about Adolf Eichmann's, trial in

Jerusalem in the 1960s, what you begin to realize is that the

Hungarians were the last out of all the European

countries to actually start solving the Jewish

problem. And, yes, they did it under German

pressure. They were unwilling to go as far as the

Germans wanted them to go. But the second

that the Germans told them that this was the direction that they were going to

be going in, the Hungarian authorities were all too

eager to start shipping their Jews to concentration


One other note about this book. Eli Weisel,

as an author, wrote a much longer version

of this. It's divided into 3 parts. So, night, day,

and then I believe the other part is dawn. And it's a much

larger book. And it took him, gosh, probably

about 10 to 12 years after he was

released fourth the concentration camps, to actually be able to

put some of the things in words that he had experienced

directly as a 15, 16, Jesan 17 year old.

His mother and his oldest sister or sorry, not his mother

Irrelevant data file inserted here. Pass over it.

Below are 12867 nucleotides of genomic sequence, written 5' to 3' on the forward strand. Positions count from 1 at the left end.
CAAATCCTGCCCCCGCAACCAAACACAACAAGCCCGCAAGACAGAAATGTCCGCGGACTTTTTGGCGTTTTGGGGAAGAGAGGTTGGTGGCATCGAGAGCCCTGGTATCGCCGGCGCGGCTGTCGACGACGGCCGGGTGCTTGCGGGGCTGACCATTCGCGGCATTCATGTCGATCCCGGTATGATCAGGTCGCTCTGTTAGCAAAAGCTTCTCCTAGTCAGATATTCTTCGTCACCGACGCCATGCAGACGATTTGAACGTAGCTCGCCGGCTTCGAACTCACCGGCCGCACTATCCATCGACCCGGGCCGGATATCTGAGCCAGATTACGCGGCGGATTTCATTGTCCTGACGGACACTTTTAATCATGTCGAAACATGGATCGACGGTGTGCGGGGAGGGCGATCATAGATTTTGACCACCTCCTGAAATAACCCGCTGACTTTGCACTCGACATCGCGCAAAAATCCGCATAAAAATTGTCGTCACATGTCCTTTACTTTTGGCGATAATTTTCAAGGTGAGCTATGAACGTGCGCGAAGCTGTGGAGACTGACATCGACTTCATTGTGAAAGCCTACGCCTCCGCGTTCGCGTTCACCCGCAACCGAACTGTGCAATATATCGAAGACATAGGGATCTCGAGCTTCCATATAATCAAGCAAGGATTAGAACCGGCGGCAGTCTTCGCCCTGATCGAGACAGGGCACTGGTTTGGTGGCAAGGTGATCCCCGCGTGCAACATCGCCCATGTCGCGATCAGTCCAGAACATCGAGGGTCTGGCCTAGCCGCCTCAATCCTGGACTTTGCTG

and his youngest sister did not survive the concentration camps,

neither did his father, Shlomo. And the father's death

is described in brutal detail in night. And there's a

lot of details in here that are turning. And so we're going to cover some

of them today. So this is fair warning right at the beginning, that we're going

to get into some we're going to get into some stuff here.

But I want to put forth the first question to both Ryan and Libby, and

we can kind of bounce this question back and forth. I don't care who goes

first today. It doesn't really matter. Let's

talk a little bit about the literary life of Eli Weisel, the impact of Knight,

what you know about this book, what you heard about this book. Let's talk a

little bit about that just to sort of open here.

And any either one can either one can begin. At this point, you

know, I am fairly I I

travel around a lot. I'm just, you know, bitter. And

so books just show up in my book.

Book. It's, like, kinda has, like, a magnifying. Just like one day, I have no

idea how God their night was there. Just kind of in my collection of

books. And I moved to Cincinnati about two and a half years ago, and I

was like, this is probably a book I should read. And it's kind of like

what your opening statement was. I was like, you know, I I read the, you